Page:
A Different Kind of Freedom

Independence Day will be here before we know it. As we celebrate freedom in the United States, we have some unique materials that prompt your clients, students, or employees to consider a different kind of freedom.

Our Freedom from Chronic Disease materials inspire folks to think about their health and realize that good health can bring them freedom, now and in the future.

What kind of freedom are we talking about? Here are some examples and ideas you can use to discuss Freedom from Chronic Disease:

  1. Freedom from worry. Someone who has a long family history of heart disease may spend lots of time worrying about it. Would making a diet or lifestyle change now, even if it’s small, help to alleviate this worry? Maybe feeling more in control will lead them to make more healthy changes.
  2. Freedom from medications. Think about the money you can save by not having to take cholesterol-lowering drugs, for example. All meds have side effects, so not having to worry about that is another form of freedom that people may not consider.
  3. Freedom from expensive healthcare. Chronic disease means seeing specialists, undergoing tests and procedures, paying for prescriptions, and more doctor visits in general. These things are costly in dollars as well as your time.
  4. Freedom from high food costs. People think that healthy food costs more, but a little education can go a long way when it comes to healthy eating on a budget. Healthy food doesn’t have to be organic or gourmet!
  5. Freedom to do what you want to do. This is important as you get older. When you’re healthy, it’s easier to travel, play with your grandkids (or great-grandkids!), and stay independent.

Spread the word about the benefits of Freedom from Chronic Disease with posters, banners, bookmarks, and stickers!

Hollis Bass, MEd, RD, LD


Two-Pronged Approach to Healthy Retirement

When planning for retirement, most people don’t think about healthcare expenses.

Yet, healthcare expenditures increase dramatically for people age 65 and older. We’re talking an average of $12,411/year compared to $5,644/year for someone age 18-64.*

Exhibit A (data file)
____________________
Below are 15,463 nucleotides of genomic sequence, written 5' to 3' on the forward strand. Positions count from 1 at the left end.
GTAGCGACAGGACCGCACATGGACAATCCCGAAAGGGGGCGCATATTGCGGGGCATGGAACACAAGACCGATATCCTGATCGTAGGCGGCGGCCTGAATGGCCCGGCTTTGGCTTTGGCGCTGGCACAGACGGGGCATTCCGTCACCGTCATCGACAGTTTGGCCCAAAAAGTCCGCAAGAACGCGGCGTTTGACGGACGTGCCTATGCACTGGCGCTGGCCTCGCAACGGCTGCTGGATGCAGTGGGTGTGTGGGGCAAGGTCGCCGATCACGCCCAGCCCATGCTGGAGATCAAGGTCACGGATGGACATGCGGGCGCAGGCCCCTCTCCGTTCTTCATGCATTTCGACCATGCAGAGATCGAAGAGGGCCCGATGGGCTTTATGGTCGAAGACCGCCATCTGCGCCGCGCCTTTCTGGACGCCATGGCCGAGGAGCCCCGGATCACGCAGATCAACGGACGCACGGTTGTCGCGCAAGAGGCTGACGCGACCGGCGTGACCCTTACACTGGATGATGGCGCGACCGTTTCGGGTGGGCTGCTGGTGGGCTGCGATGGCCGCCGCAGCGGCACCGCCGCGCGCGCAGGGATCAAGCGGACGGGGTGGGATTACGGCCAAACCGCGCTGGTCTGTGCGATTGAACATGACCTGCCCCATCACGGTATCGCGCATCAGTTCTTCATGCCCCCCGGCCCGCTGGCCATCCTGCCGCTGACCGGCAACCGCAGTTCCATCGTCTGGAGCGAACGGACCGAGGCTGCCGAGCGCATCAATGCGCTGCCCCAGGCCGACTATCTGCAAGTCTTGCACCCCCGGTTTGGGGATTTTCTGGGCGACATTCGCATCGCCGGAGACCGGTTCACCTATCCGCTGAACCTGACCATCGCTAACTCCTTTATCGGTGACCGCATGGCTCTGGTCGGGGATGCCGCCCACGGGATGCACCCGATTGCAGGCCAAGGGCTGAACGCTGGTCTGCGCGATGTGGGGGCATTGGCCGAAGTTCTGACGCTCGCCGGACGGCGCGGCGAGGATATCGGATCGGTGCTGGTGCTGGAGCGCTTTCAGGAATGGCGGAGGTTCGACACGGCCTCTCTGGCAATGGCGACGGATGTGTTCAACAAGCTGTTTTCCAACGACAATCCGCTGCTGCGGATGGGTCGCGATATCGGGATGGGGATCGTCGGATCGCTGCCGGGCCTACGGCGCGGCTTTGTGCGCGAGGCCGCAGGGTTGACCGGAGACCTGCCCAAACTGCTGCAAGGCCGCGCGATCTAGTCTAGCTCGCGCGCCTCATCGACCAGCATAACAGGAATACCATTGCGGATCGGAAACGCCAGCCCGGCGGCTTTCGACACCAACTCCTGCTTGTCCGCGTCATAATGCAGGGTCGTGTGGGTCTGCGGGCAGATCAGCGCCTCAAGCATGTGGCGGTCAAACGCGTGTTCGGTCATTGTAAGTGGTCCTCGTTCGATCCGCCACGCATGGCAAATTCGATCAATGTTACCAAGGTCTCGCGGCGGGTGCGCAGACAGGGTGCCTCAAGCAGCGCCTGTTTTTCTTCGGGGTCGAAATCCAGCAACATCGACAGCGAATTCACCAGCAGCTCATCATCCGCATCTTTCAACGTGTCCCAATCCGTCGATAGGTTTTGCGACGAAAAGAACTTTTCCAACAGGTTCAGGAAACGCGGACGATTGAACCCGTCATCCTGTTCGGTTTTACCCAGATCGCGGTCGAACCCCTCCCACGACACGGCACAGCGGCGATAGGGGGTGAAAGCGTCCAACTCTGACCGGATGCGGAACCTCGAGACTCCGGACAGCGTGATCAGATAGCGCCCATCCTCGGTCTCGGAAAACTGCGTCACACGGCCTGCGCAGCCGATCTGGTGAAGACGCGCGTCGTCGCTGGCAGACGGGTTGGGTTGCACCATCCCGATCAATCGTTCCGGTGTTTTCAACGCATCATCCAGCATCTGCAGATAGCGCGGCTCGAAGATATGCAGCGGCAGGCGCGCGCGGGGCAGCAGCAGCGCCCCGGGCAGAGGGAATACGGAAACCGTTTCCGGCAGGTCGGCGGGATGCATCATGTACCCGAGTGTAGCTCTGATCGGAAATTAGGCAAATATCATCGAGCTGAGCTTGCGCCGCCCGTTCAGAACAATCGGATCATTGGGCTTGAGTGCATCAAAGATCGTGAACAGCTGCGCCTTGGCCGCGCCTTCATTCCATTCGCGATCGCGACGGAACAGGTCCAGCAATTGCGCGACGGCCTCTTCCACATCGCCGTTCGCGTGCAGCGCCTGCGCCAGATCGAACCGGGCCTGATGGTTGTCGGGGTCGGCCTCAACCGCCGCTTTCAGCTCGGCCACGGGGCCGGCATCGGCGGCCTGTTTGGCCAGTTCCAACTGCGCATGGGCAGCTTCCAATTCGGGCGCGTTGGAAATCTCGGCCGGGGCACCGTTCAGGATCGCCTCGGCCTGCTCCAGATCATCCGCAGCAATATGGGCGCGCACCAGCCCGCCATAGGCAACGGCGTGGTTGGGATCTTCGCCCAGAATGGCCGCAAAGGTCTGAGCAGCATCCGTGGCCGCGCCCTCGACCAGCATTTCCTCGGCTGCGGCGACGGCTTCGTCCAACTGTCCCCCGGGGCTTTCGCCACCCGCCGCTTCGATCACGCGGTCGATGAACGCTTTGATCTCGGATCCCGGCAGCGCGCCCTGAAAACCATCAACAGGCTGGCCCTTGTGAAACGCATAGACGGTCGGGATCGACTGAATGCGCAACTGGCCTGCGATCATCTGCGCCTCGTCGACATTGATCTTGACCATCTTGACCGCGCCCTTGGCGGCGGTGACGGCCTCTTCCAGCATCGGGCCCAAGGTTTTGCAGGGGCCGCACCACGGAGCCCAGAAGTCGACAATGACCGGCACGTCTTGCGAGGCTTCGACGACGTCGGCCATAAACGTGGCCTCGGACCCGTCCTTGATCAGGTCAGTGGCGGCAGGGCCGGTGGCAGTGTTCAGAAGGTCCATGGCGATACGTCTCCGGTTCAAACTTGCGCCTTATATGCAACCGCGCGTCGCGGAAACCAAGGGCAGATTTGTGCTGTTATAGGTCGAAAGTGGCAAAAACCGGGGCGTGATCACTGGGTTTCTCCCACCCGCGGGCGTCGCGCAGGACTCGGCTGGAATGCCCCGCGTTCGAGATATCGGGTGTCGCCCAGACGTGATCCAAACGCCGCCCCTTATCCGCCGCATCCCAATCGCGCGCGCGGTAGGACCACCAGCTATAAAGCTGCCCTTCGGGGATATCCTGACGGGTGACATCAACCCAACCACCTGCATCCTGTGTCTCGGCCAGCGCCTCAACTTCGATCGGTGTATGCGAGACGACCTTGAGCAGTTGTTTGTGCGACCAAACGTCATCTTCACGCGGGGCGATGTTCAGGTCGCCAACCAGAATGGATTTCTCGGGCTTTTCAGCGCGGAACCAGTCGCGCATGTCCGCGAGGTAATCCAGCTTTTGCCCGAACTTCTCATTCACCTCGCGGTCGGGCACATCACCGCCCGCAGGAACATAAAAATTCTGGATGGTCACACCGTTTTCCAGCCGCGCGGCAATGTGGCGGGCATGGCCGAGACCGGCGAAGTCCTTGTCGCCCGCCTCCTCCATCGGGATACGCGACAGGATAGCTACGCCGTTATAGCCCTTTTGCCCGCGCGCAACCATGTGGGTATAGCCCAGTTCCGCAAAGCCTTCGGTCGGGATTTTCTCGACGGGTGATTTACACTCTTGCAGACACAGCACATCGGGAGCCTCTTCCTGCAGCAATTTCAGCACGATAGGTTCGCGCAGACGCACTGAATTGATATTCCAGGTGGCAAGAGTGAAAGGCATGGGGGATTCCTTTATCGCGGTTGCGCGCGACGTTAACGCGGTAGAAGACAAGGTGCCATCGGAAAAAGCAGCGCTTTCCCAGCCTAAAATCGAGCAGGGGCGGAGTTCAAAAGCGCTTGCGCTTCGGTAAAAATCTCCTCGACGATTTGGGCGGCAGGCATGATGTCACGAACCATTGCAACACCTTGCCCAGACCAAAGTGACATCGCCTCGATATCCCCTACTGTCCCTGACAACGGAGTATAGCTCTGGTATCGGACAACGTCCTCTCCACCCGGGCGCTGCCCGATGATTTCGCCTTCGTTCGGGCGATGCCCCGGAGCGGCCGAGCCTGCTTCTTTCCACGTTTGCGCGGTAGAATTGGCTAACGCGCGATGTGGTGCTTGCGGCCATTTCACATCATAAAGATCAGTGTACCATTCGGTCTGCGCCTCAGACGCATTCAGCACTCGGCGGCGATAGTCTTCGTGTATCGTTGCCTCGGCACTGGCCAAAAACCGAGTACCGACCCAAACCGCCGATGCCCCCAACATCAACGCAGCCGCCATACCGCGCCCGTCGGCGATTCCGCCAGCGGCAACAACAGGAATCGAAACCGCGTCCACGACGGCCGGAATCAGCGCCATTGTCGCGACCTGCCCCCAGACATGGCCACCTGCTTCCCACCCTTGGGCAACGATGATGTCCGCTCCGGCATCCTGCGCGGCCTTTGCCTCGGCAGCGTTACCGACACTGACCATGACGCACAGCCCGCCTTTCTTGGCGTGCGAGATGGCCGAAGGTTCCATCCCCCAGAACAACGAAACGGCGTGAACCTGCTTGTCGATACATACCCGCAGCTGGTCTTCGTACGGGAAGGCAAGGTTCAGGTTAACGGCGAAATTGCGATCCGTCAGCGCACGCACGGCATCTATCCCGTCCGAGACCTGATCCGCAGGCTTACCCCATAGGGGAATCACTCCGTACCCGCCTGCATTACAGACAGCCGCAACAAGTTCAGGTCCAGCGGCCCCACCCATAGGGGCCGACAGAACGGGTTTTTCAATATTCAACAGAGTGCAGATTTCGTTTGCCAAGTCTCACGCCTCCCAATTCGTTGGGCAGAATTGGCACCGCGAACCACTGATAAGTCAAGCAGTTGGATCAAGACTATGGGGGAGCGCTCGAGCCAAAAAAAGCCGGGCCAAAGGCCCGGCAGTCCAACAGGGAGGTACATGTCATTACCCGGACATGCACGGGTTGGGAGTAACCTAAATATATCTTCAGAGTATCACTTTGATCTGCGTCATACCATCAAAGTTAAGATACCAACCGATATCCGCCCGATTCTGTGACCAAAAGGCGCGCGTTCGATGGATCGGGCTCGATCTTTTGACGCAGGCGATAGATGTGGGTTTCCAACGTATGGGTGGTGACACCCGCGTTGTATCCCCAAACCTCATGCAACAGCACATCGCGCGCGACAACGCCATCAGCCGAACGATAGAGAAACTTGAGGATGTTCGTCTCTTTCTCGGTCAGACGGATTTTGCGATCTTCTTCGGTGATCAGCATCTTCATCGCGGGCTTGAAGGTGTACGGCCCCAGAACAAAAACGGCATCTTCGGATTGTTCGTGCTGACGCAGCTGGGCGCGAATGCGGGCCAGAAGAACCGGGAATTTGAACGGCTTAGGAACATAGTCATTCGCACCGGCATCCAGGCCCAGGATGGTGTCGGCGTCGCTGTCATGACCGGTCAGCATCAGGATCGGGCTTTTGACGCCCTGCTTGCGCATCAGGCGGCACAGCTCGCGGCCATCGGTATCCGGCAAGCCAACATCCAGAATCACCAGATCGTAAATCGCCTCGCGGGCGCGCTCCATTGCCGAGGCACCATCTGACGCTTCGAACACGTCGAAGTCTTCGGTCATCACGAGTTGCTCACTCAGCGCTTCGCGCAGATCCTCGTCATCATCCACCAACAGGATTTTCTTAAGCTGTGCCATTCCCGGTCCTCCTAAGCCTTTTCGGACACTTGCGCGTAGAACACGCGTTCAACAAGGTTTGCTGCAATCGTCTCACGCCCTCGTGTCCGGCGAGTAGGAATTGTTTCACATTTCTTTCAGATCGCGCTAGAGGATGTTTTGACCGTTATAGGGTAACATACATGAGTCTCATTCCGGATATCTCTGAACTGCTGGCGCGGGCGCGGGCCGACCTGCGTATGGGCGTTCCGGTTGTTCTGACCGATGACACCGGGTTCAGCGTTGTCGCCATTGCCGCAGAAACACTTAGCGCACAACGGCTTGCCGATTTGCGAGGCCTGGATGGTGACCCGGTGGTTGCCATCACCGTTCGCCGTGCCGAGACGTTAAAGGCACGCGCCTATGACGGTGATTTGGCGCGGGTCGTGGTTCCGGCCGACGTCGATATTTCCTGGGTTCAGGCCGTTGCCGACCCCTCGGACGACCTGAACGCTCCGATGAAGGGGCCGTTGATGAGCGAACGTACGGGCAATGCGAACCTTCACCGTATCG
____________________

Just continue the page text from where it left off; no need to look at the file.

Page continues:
Medicare helps, but it doesn’t cover all medical costs. And some medications and procedures may not be covered at all, leaving retirees with unexpected medical bills.

The answer? Take a two-pronged approach to retirement planning:

  1. Take care of your money: Consult with a financial planner to learn how to plan for retirement by saving and investing your money.
  2. Take care of your body: Consult with a registered dietitian and other health professionals to stay as healthy as possible, which could help you avoid high healthcare costs during your golden years.

Our Men’s Health Bootcamp and Women’s Health Bootcamp PowerPoint shows are perfect for teaching your clients, students, or employees how to take care of their bodies for a healthy retirement. Each covers common diseases for American men and women, including causes, symptoms, and prevention strategies for each condition.

These Bootcamp presentations are versatile, so you can use all or parts of each one depending on your audience. Here are a few ideas:

  • Partner with a financial planner to offer a bootcamp-themed webinar series on healthy retirement, from both a financial standpoint and a health standpoint.
  • Plan a series of social media posts or emails about taking care of your body now for a healthy retirement.
  • If you work with teens or high school students, find out if they take a course on budgeting or personal finance. See if you can incorporate some of the Men’s and Women’s Health Bootcamp PowerPoint shows into discussions on retirement planning.

Hollis Bass, MEd, RD, LD

*Agency for Healthcare Research and Quality. Mean expenditure per person by age groups, United States, 2018. Medical Expenditure Panel Survey. Generated interactively: May 2021. https://meps.ahrq.gov/mepstrends/hc_use/.